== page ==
FILMS & ENTERTAINMENT: Transcending time while capturing moments – the Bengal cultural hegemony experiment that didn’t quite gel through Jyoti Basu’s legacy ?!!
From The Statesman
By Abhisek Ray
30 July 2010: The current, desperate gamble practised by major political parties in the state to woo the tribes and use them ruthlessly as pawns on the manipulative chessboard ~ these remain what they were when Satyajit Ray artistically alluded to these in Aranyer Din Ratri, writes Abhisek Ray
CINEMA and Time do share some astounding similarities. While the former dilutes frames to invest newer meanings to flowing images, the latter tends to conjoin flipping moments to conjure up a semblance of rhythm along the continuum. The more subtle, cocooning and congruent the mixture proves to be, the more the chances of its transcending physical constraints that the “maker” or “being” cannot help taking note of.
Satyajit Ray was a vibrant storyteller (far more than he was a filmmaker) whose incisive oeuvre of celluloid creations seems to be growing more responsive to the present rather than the “mere times”, which it, indeed, represents. One of his less acclaimed (though widely hailed by Western critics) masterpieces, Aranyer Din Ratri (Days and Nights in the Forest) may be cited, for instance.
Made in 1969, an epochal year in Indian cinema as marked by the release of Mrinal Sen’s Bhuban Som, Aranyer Din Ratri remains a striking indictment of the know-it-all Kolkata-based middle class. The film brings into focus the political tantrums holding particularly metropolitan life under sway at those critical points of time, though the treatment of the sublime in an apparently lighter, somewhat mocking, vein is what provokes an eminent critic to compare it to Mozart’s La Nozze di Figaro.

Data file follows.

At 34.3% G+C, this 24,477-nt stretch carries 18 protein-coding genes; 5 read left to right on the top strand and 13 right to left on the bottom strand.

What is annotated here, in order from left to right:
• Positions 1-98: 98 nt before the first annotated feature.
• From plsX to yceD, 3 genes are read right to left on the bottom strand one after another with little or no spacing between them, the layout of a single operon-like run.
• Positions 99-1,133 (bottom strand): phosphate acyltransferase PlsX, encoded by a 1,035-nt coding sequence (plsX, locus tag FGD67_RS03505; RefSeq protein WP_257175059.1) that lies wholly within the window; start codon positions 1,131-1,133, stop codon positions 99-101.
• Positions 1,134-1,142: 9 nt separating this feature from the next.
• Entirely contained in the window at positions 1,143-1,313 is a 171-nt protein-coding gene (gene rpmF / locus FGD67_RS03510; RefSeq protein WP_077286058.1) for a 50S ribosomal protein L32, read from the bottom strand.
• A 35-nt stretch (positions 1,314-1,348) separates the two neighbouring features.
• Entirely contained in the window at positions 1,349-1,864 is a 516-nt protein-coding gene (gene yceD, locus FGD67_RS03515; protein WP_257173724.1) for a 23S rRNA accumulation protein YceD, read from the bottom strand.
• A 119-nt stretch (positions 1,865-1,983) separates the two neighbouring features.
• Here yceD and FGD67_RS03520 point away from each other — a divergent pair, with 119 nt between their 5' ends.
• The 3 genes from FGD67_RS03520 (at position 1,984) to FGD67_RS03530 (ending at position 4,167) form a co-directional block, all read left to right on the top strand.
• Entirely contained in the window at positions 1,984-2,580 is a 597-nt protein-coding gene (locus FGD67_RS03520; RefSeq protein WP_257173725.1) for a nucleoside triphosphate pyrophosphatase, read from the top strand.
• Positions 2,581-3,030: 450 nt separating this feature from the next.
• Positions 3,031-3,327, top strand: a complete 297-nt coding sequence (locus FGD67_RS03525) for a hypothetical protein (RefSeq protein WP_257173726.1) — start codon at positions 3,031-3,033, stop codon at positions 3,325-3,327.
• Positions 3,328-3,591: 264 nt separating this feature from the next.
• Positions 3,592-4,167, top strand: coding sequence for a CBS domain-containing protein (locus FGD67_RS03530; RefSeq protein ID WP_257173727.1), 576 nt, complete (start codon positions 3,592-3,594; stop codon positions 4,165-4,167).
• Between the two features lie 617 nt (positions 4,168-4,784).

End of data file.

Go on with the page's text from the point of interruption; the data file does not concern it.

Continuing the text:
Bhuban Som first introduced to the Indian screen the much-talked-about anti-narrative technique of the Cahiers du Cinema group pioneering the French Nouvelle vague (New Wave). It doubtless lifted native cinema much beyond stereotyped clichés. But we will remain focused here on the socio-political-cinematic relevance of Aranyer Din Ratri.
The history: Apart from American astronauts catching up with Soviet achievements to land on the moon in July 1969, the eventful decade witnessed radical struggles breaking out in Europe, Asia and the USA. Revolutionary humanism was rediscovered; the readiness to sacrifice for a cause was back in the air; Marxist ideals were revisited. These were reflected in the national liberation struggle in Vietnam, the anti-war protests and civil rights movement in the USA, students’ agitations in Western Europe, China’s Cultural Revolution, Che Guevara’s self-sacrifice in Bolivia and, finally, the Naxalite movement back home in pursuit of the old dream of empowering the peasantry over imperialism and feudalism. The whirring of rancorous ramblings resounded beyond frontiers.
The film: Based on a Sunil Gangopadhay novel, Aranyer Din Ratri opens with four Kolkata friends on a hedonistic road trip to a forest. Each has a distinctive personalitry trait: Ashim (Soumitra Chatterjee) is successful, slightly dominating and narcissistic; Sanjoy (Subhendu Chatterjee) is coy, conventional and anaemic; Shekhar (Robi Ghosh) is the funny one; and Hari (Samit Bhanja) is rash and impulsive. The apparently “loose-limbed and random” storyline reflects Ray at his best as a storyteller. He was skeptic though about the receptive capability of Indian viewers. He once said, “People in India kept saying: what is it about, where is the story, the theme?” He admmited later, with regret, “… and the film is about so many things, that’s the trouble. People want just one theme, which they can hold in their hands.”